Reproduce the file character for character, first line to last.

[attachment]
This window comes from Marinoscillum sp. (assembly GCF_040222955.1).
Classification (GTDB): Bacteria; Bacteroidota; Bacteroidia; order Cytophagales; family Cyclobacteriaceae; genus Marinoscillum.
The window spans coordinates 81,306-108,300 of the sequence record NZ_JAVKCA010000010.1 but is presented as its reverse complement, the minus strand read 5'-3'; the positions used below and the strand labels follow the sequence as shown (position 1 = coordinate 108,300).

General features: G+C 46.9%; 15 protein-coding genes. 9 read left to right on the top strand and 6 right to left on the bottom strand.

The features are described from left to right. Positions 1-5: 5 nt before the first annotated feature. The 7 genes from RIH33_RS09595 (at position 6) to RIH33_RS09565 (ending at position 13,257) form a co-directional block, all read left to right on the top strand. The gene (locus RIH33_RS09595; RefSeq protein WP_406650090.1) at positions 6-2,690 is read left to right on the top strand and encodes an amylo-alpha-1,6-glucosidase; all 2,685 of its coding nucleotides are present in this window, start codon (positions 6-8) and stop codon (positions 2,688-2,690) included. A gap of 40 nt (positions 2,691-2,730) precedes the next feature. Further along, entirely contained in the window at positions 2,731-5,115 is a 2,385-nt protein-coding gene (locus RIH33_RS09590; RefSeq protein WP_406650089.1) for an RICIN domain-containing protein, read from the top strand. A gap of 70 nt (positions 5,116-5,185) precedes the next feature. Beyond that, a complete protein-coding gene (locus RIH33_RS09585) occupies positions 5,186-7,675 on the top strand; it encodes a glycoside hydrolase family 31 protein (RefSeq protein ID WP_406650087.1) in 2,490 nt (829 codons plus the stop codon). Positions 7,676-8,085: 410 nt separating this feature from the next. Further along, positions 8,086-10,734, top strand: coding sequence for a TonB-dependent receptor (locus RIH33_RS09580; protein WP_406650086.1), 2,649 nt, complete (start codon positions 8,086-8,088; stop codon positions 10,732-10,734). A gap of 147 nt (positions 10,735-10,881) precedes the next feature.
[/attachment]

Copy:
This window comes from Marinoscillum sp. (assembly GCF_040222955.1).
Classification (GTDB): Bacteria; Bacteroidota; Bacteroidia; order Cytophagales; family Cyclobacteriaceae; genus Marinoscillum.
The window spans coordinates 81,306-108,300 of the sequence record NZ_JAVKCA010000010.1 but is presented as its reverse complement, the minus strand read 5'-3'; the positions used below and the strand labels follow the sequence as shown (position 1 = coordinate 108,300).

General features: G+C 46.9%; 15 protein-coding genes. 9 read left to right on the top strand and 6 right to left on the bottom strand.

The features are described from left to right. Positions 1-5: 5 nt before the first annotated feature. The 7 genes from RIH33_RS09595 (at position 6) to RIH33_RS09565 (ending at position 13,257) form a co-directional block, all read left to right on the top strand. The gene (locus RIH33_RS09595; RefSeq protein WP_406650090.1) at positions 6-2,690 is read left to right on the top strand and encodes an amylo-alpha-1,6-glucosidase; all 2,685 of its coding nucleotides are present in this window, start codon (positions 6-8) and stop codon (positions 2,688-2,690) included. A gap of 40 nt (positions 2,691-2,730) precedes the next feature. Further along, entirely contained in the window at positions 2,731-5,115 is a 2,385-nt protein-coding gene (locus RIH33_RS09590; RefSeq protein WP_406650089.1) for an RICIN domain-containing protein, read from the top strand. A gap of 70 nt (positions 5,116-5,185) precedes the next feature. Beyond that, a complete protein-coding gene (locus RIH33_RS09585) occupies positions 5,186-7,675 on the top strand; it encodes a glycoside hydrolase family 31 protein (RefSeq protein ID WP_406650087.1) in 2,490 nt (829 codons plus the stop codon). Positions 7,676-8,085: 410 nt separating this feature from the next. Further along, positions 8,086-10,734, top strand: coding sequence for a TonB-dependent receptor (locus RIH33_RS09580; protein WP_406650086.1), 2,649 nt, complete (start codon positions 8,086-8,088; stop codon positions 10,732-10,734). A gap of 147 nt (positions 10,735-10,881) precedes the next feature.